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Travel Sickness - Don't Let It Ruin Your Trip

Updated on July 25, 2010

Motion sickness is incredibly common. There are no reliably accurate statistics but it is estimated that, in the UK, a third of the population is affected to some degree. The symptoms include, drowsiness, headache, nausea and vomiting.

What causes travel sickness? Although various factors such smell and memories of previous incidents play a significant role, the principal problem lies with the brain receiving mixed messages.

Your brain spends much of its time processing information from different parts of your body. Much of this information concerns position and movement. The system works well - so long as the various sources of information agree with each other. But when your eyes tell you one thing, the vestibular system in your inner ear (which monitors balance) tells you something different and the receptors in your skin, muscles, joints and spine disagree with both of them - things are liable to go a little haywire.

For example, if you're on a ship in rough weather, your inner ear tells you how you're moving relative to the 'ground' beneath you - but that information is based upon the ground staying still, and your eyes inform you that the 'ground' is moving independently (because it's the ocean). And it's worse if you look at something inside the boat. Then your eyes tell you that you're stationary - while your vestibular system insists that is definitely not the case.

Not surprisingly, with all this conflicting information, you probably won't be feeling too great at this point.

Travel sickness is more common in children, possibly because their vestibular systems have yet to mature, and in pregnant women thanks to altered hormone levels.

So what can you do about it - apart from never going anywhere?

The answer breaks down into:

1. Things you can do.
2. Things you can take.

Things You Can Do

* Minimize the conflicting information being sent to your brain by reducing the amount of movement to which you are subjected. So, sit above the wing in a plane, or in the middle of a boat, at the front of a train, or in the front seat of a car.

* Minimize visual input by keeping you eyes closed where possible or wearing sun glasses if that isn't possible.

* When your eyes are open, focus on something outside the vehicle because your brain won't be expecting that to stay still - unlike, say, the seat in front of you. If possible, face forwards because then objects won't be moving across your field of vision, which can be hard work for your eyes (another reason to sit in the front of a car).

* Do not try to read; the print will not stay still. The same goes for computer games.

* Deep breathing reduces feelings of nausea.

* Distract your brain by listening to music or having a conversation.

* Avoid eating or drinking anything that stimulates the vomiting centre in the brain. Large meals, fatty foods, alcohol and caffeinated drinks such as tea, coffee and cola all come into this category.

* Ultimately, if you can stand the pain of getting to that point, the answer is to become a seasoned traveller because, with practice, the brain will eventually learn to make sense of the conflicting signals.

Things You Can Take


Many natural remedies have been suggested for travel sickness but ginger is the only one with any degree of scientific support - although the small amount of quinine in tonic water does appear to help reduce feelings of nausea. The other natural remedies seem to rely on the power of suggestion (which can be very powerful). Ginger speeds up emptying of the stomach into the bowel so you are less likely to be sick. 2g of fresh or root ginger are recommended but even ginger biscuits or tea will help.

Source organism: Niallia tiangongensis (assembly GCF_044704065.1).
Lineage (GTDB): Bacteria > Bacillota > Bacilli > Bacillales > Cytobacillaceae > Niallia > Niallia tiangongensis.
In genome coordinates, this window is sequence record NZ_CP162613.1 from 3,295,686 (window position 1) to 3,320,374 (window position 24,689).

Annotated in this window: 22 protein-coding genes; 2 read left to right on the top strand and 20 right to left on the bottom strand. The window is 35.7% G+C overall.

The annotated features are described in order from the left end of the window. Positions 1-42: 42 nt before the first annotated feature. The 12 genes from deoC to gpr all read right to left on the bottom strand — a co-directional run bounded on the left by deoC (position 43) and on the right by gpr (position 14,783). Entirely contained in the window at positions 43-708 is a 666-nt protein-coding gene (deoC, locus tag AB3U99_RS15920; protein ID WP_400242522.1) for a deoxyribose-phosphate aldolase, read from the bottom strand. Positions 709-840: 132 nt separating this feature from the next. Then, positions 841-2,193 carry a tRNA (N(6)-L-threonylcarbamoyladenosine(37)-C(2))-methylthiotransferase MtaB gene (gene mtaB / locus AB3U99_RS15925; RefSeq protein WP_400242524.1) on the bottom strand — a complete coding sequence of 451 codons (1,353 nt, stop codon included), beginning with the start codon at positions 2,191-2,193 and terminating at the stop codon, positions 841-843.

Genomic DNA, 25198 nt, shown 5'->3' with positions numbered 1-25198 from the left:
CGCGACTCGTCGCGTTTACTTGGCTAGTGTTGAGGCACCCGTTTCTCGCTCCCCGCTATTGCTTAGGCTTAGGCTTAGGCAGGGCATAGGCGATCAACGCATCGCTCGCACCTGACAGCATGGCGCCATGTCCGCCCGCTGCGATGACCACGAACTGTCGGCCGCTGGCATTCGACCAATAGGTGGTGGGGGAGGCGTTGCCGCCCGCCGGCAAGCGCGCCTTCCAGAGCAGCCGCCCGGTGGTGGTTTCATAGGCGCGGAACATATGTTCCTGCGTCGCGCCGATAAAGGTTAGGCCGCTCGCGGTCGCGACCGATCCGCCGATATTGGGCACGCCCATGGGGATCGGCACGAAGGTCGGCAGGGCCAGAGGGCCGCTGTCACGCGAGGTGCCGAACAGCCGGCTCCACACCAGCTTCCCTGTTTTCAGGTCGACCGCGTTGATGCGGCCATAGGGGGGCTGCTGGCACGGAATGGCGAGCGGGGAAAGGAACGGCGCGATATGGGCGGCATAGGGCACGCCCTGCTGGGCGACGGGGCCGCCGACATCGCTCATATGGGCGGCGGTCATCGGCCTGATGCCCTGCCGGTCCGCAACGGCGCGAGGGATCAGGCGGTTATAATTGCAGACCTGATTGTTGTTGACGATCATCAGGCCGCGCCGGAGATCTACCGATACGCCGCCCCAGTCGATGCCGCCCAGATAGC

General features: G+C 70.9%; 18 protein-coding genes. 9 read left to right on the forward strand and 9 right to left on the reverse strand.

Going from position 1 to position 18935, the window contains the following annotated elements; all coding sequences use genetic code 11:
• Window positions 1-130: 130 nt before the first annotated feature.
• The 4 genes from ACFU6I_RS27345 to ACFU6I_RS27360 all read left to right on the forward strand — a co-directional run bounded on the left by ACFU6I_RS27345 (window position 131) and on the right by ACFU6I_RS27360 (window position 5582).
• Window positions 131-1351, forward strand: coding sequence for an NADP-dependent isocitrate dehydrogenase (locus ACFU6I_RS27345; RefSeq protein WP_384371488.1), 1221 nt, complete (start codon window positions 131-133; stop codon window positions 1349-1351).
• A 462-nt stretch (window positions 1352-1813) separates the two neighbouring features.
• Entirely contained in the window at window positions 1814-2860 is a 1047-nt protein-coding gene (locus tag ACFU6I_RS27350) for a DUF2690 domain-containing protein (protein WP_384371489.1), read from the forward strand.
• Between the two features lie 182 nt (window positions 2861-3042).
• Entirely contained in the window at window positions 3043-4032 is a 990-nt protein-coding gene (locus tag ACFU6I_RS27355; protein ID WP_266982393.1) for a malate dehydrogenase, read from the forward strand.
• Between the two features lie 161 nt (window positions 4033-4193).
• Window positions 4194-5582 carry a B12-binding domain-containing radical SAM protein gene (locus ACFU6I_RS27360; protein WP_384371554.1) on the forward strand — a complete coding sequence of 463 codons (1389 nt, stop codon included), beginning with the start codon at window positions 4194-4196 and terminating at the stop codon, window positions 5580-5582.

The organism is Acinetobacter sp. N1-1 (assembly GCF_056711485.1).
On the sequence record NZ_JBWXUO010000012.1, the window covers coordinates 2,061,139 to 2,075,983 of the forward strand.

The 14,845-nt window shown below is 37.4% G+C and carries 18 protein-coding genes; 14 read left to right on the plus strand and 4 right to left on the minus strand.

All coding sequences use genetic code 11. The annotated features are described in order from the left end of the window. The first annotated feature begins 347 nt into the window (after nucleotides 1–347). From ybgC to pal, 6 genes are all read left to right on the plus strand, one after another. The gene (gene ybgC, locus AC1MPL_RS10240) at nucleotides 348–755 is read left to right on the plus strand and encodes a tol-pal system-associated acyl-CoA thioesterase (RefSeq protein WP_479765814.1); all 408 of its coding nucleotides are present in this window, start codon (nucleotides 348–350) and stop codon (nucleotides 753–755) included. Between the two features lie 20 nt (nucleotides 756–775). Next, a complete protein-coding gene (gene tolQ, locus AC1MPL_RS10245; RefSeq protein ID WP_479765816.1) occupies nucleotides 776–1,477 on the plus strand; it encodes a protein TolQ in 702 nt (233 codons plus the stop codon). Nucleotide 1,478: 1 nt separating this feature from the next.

The most effective drug for motion sickness is hyoscine hydrobromide, which works by blocking massages from the vestibular system in the inner ear to the vomiting centre in the brain (fewer conflicting messages). Hyoscine is the active ingredient in many proprietary travel sickness tablets (e.g. Kwells, Joy-Rides) but, unfortunately, it wears off quite quickly and can cause drowsiness.

Skin patches containing hyoscine are also available on prescription. These are effective for up to three days but have to be applied several hours before travelling.

Sedative antihistamines such as cinnarizine (Stugeron) are also effective. They don't work as quickly as hyoscine but they last longer. And, as you probably gathered from the word 'sedative', they can cause drowsiness.

Prochlorperazine (Stemetil) is also sometimes prescribed for motion sickness.

So, although the effects of motion sickness can be severe, they can be controlled, and eventually eliminated, by a combination of doing the right things and, where necessary, taking appropriate medication.

Tom Nolan is a dentist with over 30 years’ experience.

If you found this article useful, you should check out his book

Watch Your Mouth – An Owner’s Manual.

Also available as a download. This book is packed with practical advice and will tell you everything you need to know to keep your mouth healthy, trouble-free and beautiful for the rest of your life.

You can get in touch via Tom's practice: The Dentist in Town.


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    • profile image

      Emma Barnes 

      8 years ago

      This really helps , On tea do you mean just normal tea , Or do you mean ginger tea ? :)

    • profile image

      Judith Roberts 

      9 years ago

      I have found Sea (or Travel ) Bands to be very effective in controlling motion sickness/nausea. They are small wrist bands with an acupressure button on the inside, worn on both wrists. Can be purchased in Boots and other places.


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